Four of the foremost Spanish musicians of their generation – Josep Colomé, Joaquín Riquelme, David Apellániz and Enrique Bagaría – join forces in exploring three of German Romanticism’s highest peaks. Brahms’s piano quartets are cornerstones of the chamber music repertoire and works of symphonic scope. The Brahms Project offers the listener a very personal and intense rendition of these Brahms masterpieces.
The Brahms Project was recorded directly to DSD 256 Stereo and DSD 256 Multichannel with no DXD processing using Neumann U89i and Schoeps microphones, Horus Analog to DSD 256 converter from Merging Technologies, Grimm Audio cables, and Amphion Loudspeakers by Gonzalo Noque. NativeDSD brings this fine album to our listeners in the recorded DSD 256 resolution for your complete listening pleasure. It is exclusively available in the recorded Stereo and 5 Channel Pure DSD 256 format and bit rate from NativeDSD.
Reviewers tell us “Based on Neumann U89i and Schoeps microphones, the Producer and Recording Engineer Gonzalo Noque succeeded in providing a transparent, finely structured recording convincingly mirroring the very dynamic performance of the musicians and integrating the three strings and the Piano (Steinway & Sons) into a sound space with almost ideal acoustics.”
The Brahms Project
Josep Colomé – Violinist
Joaquín Riquelme – Violinist
David Apellániz – Cellist
Enrique Bagaría – Pianist
TracklistPlease note that the below previews are loaded as 44.1 kHz / 16 bit.
Total time: 02:00:26
Neumann U89i, Schoeps
|Original Recording Format|
Gonzalo Noqué & María José Belotto
Auditorio de Zaragoza, Sala Mozart, Zaragoza, Spain
|Recording Type & Bit Rate|
|Release Date||May 5, 2017|
The Sala Mozart in Zaragoza is a large, modern symphonic hall, but these recordings (in studio conditions) on the Spanish Eudora label catch the atmosphere of suggestion that is proper to Brahms’s chamber music. According to the booklet essay, these four musicians came together as friends with a shared passion for Brahms, and it is this aspect of collegiality that is most attractive about the set as a whole.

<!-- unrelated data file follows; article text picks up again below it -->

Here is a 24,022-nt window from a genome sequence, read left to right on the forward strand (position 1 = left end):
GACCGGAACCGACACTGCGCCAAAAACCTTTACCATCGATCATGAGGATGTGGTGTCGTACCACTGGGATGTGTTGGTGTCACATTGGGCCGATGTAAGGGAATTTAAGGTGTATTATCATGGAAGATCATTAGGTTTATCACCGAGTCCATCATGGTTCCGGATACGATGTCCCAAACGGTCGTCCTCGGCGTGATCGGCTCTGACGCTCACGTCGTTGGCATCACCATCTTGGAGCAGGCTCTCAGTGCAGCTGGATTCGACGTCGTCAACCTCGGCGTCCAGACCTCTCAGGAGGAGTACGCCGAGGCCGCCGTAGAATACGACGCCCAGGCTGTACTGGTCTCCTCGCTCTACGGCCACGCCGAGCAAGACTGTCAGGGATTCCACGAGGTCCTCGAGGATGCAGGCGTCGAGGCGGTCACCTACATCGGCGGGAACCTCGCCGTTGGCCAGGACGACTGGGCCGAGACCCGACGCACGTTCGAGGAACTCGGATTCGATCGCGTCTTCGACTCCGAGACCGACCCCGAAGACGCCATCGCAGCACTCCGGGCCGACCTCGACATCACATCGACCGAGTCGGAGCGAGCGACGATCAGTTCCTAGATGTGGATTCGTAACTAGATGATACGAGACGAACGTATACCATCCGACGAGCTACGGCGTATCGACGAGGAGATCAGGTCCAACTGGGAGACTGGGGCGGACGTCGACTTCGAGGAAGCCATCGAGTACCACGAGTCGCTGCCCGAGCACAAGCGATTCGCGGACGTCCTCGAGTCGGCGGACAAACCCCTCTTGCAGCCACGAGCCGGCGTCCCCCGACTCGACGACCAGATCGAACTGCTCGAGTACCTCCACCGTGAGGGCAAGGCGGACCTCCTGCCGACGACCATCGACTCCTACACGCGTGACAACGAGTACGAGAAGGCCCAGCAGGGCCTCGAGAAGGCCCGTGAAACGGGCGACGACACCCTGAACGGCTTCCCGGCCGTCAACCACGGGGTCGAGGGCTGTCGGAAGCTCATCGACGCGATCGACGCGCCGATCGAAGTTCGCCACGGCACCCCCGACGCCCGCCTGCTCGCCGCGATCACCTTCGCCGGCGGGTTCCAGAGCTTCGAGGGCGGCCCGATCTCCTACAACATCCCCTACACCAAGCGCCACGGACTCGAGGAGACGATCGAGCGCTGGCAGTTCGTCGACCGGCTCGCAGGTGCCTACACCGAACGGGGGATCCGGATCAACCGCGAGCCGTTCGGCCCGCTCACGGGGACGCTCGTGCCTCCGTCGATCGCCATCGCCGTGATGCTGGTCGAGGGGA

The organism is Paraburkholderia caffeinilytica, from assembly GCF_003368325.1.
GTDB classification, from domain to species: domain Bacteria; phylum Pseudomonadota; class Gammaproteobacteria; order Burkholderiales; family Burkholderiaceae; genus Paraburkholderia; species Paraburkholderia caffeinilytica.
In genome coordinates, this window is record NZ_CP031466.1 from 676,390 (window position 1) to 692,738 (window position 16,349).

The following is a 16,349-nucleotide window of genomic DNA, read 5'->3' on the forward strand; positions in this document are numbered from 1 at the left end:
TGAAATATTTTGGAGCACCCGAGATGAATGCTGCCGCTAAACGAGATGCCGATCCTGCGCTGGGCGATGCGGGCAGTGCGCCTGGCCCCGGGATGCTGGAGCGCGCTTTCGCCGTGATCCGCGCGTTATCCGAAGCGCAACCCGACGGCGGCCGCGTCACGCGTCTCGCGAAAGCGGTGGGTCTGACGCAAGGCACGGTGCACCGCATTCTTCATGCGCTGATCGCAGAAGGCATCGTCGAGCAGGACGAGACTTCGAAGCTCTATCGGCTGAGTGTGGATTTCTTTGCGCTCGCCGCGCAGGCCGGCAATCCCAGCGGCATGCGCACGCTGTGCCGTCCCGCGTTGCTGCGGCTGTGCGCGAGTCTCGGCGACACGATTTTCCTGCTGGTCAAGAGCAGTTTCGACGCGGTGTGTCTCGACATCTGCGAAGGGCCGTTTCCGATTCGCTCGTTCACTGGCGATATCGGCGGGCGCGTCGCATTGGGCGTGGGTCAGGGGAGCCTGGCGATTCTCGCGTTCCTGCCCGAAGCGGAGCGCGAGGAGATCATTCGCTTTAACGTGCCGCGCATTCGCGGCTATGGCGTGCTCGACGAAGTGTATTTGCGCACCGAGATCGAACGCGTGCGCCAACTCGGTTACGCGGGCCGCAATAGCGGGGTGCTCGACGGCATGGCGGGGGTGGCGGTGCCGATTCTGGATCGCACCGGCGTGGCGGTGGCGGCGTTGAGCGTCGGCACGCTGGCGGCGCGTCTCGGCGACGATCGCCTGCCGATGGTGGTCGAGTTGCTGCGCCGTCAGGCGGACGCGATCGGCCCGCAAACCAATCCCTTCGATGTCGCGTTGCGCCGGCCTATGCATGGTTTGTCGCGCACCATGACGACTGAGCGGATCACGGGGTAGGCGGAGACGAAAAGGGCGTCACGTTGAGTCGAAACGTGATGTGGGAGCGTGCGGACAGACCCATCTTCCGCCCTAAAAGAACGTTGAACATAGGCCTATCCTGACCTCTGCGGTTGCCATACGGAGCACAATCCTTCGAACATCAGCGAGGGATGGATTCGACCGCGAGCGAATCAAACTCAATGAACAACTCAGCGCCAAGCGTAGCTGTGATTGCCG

The concertante element of the G minor Quartet may be somewhat underplayed – pianist Enrique Bagaría takes care not to overwhelm his colleagues even in the ‘Gypsy Rondo’ finale – but the comparative restraint of their collective approach pays off elsewhere. The key of A major provides a sunny, outgoing tonality for Brahms, and the Second Quartet stands in relation to the G minor in the same way as the D major Second Symphony does to the C minor First: moving up a key unlocked all the knots in the spine of his creative thought.
The long first movement of the Second is paced acutely, with the kind of steady, contented restraint that an experienced walker takes at the start of a day’s climb. There is an uncanny suggestion of a clarinet in the closely matched timbres of piano and Joaquín Riquelme’s viola in the long-limbed opening theme of the Poco Adagio: at similar tempos, the Nash Ensemble’s account on Onyx offers many hushed beauties, but I am no less drawn to the power in reserve held by these fine Spanish musicians. Cellist David Apellániz shines in the long cantabile of the C minor Quartet’s Andante, which is otherwise a much pithier work, and knitted together here from its disparate origins with persuasive power and belief in the awkward corners and sudden outbursts that are so characteristic of its creator.
I heartily suggest you acquire this double album and enjoy the best of Late Romantics.[…]
Without losing any of its registers, the piano sounds marvellous, all the timbres collected by the native DSD 256 Stereo and DSD 256 Multichannel recording are balanced so that even at the loudest sound required by Brahms, the recording engineer never lets the piano overcome the strings. The strings themselves have distinct characters, often resinous and rich.
An exemplary recording for a Piano Quartet!
“This is one of those seemingly rare occurrences where the highest fidelity sound is coupled with outstanding performances. […] The excellent clarity of the sound brings out every strand in the instrumental parts allowing one to hear nuances that are normally hidden. […] These players manage to deliver a performance that never sags and never bores while still managing to convey the weighty and slower passages with regal authority. […] The dynamics are very wide and the tonalities are all so very natural sounding. What a joy to listen to such a recording! This goes right to the top of my Want List. Highly recommended!”
“A new reference for this quartets among those of Emil Gilels and the Quatuor Amadeus […]”
“Here we hear an ensemble that has grown completely with Brahms’ piano quartets and has created a performance in which […] the layeredness of this music seems effortless. […] The recording is warm and clear, leavind no detail unexposed. Magnificent.”
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